In the end, the developer only got a response and not any help. “Unfortunately, we haven’t fixed your problem because as it stands we can’t afford to. The deb-based store has continued to be a huge problem over time and in fact it has been increasingly expensive to keep running,” wrote Canonical’s Martin Albisetti. “As it stands today, we won’t enable uploads to newer Ubuntu releases. It requires significant manual work that sometimes drags on for weeks.” But, at least he admitted what’s obvious: “We all agree the current situation with the deb-based [store] isn’t one to be proud of.”
While Canonical’s lack of resources are obvious and the choice is understandable, Canonical should have attempted to communicate this to developers in advance so they wouldn’t waste time and lose potential income by developing for what appears to be a dead platform. This particular developer now says he’s going to work on platforms provided by Apple, Google, and Microsoft—not by Ubuntu.
Quite a few Linux users feel Canonical has been focusing on Ubuntu for phones while largely ignoring the desktop most Ubuntu users actually use, and that certainly seems true here. This feeling is partly why Linux Mint has won so many fans.
Few people purchased apps from the store, anyway
Canonical’s paid app store never appeared to actually take off. Before Steam was available for Linux, the Humble Bundle project partnered with the app store and gave away Ubuntu Software Center codes for Linux games, allowing users to download them from that centralized location. As part of this, Super Meat Boy was added to the Ubuntu Software Center.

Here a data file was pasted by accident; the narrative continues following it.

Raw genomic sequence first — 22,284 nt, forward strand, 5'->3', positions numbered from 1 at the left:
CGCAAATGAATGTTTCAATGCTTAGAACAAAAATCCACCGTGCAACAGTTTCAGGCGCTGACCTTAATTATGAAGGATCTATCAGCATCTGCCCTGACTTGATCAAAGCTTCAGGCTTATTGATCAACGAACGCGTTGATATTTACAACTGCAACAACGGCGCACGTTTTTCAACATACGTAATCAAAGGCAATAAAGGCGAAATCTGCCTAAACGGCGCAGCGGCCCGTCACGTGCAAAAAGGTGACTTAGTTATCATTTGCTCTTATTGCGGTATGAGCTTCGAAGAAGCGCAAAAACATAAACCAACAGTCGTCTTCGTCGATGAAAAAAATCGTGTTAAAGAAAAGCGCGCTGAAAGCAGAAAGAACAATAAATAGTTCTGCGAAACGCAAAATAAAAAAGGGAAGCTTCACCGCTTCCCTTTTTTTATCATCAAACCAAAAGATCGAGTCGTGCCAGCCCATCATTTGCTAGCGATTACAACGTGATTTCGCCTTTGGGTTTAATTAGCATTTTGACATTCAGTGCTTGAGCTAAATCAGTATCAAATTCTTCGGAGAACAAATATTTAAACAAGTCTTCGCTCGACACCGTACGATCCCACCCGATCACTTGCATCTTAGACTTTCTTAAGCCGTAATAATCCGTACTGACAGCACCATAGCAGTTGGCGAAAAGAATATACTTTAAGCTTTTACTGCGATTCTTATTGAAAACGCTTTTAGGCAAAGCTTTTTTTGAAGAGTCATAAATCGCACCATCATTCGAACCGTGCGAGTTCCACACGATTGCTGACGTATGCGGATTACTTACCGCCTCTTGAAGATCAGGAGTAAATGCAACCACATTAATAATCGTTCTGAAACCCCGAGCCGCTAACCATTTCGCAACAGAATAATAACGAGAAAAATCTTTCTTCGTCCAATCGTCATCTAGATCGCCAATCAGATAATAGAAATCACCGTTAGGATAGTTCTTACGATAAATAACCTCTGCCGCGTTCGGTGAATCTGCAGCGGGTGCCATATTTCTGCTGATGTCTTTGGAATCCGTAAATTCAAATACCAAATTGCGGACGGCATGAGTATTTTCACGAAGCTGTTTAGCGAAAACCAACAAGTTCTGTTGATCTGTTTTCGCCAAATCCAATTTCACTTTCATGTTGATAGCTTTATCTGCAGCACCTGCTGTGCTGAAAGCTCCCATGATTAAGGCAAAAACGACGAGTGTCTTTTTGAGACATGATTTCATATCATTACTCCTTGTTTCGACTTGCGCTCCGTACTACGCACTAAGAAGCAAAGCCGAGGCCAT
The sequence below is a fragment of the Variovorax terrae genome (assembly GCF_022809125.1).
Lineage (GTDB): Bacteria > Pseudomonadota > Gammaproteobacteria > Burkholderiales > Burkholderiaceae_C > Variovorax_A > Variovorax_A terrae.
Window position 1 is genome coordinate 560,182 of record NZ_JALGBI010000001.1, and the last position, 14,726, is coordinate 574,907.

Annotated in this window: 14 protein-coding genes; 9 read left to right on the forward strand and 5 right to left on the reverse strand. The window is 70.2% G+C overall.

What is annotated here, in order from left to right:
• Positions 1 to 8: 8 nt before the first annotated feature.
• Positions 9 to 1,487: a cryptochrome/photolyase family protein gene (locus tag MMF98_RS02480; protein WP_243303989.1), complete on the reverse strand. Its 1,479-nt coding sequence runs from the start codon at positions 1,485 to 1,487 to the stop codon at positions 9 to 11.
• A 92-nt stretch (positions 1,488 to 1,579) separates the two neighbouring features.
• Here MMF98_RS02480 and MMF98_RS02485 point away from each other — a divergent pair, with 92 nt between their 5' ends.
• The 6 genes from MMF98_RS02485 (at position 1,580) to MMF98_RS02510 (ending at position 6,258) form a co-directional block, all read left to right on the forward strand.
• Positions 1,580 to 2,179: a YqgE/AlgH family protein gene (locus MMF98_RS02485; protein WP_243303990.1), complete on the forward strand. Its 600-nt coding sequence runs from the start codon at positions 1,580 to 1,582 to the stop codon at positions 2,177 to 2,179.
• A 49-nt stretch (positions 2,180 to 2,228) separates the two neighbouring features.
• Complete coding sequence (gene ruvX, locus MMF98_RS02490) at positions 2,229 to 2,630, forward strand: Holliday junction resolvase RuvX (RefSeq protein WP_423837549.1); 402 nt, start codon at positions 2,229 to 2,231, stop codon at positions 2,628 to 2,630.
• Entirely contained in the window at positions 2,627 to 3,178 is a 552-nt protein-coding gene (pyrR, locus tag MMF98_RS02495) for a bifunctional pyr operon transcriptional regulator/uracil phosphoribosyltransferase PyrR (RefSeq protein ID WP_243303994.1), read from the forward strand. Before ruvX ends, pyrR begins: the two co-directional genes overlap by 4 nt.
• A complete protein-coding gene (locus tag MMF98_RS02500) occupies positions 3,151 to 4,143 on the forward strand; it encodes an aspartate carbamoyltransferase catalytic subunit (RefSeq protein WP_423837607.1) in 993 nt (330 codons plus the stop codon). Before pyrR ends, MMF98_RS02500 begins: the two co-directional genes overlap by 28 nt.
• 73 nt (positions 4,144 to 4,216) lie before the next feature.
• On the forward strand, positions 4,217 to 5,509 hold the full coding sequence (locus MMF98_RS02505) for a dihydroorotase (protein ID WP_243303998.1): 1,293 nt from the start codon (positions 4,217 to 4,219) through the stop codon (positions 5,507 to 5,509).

A year later, developer Ed McMillan claimed Canonical had sold Super Meat Boy for a year without permission and had yet to pay for those sales. Canonical’s David Pitkin said this was a miscommunication and Canonical would pay for all the copies of Super Meat Boy sold in a year—all 77 of them. This is a game that had sold over one million copies by the start of 2012. The Ubuntu Software Center’s sales were tiny. It’s unlikely paid app sales have picked up since this happened back in 2012.
Free software enthusiasts don’t like it, either
There are other reasons to dislike the Ubuntu Software Center, too.
Tony Mobily over at Free Software Magazine accused the Ubuntu Software Center of mixing proprietary software and actual open-source software without correctly labelling which was which. Packages are marked with “free” without clarifying what this actually means. Try to get the information by looking at details and you’ll be confronted by information like “License: Unknown” and “Updates: Unknown.” Rather than being malicious, this just seems like another sign of an app store ignored and left to rot.
It’s a shame, because the Ubuntu Software Center still opens to a section titled “What’s New” with various paid applications available for download. Presumably, there won’t be any new paid applications added to there in the future.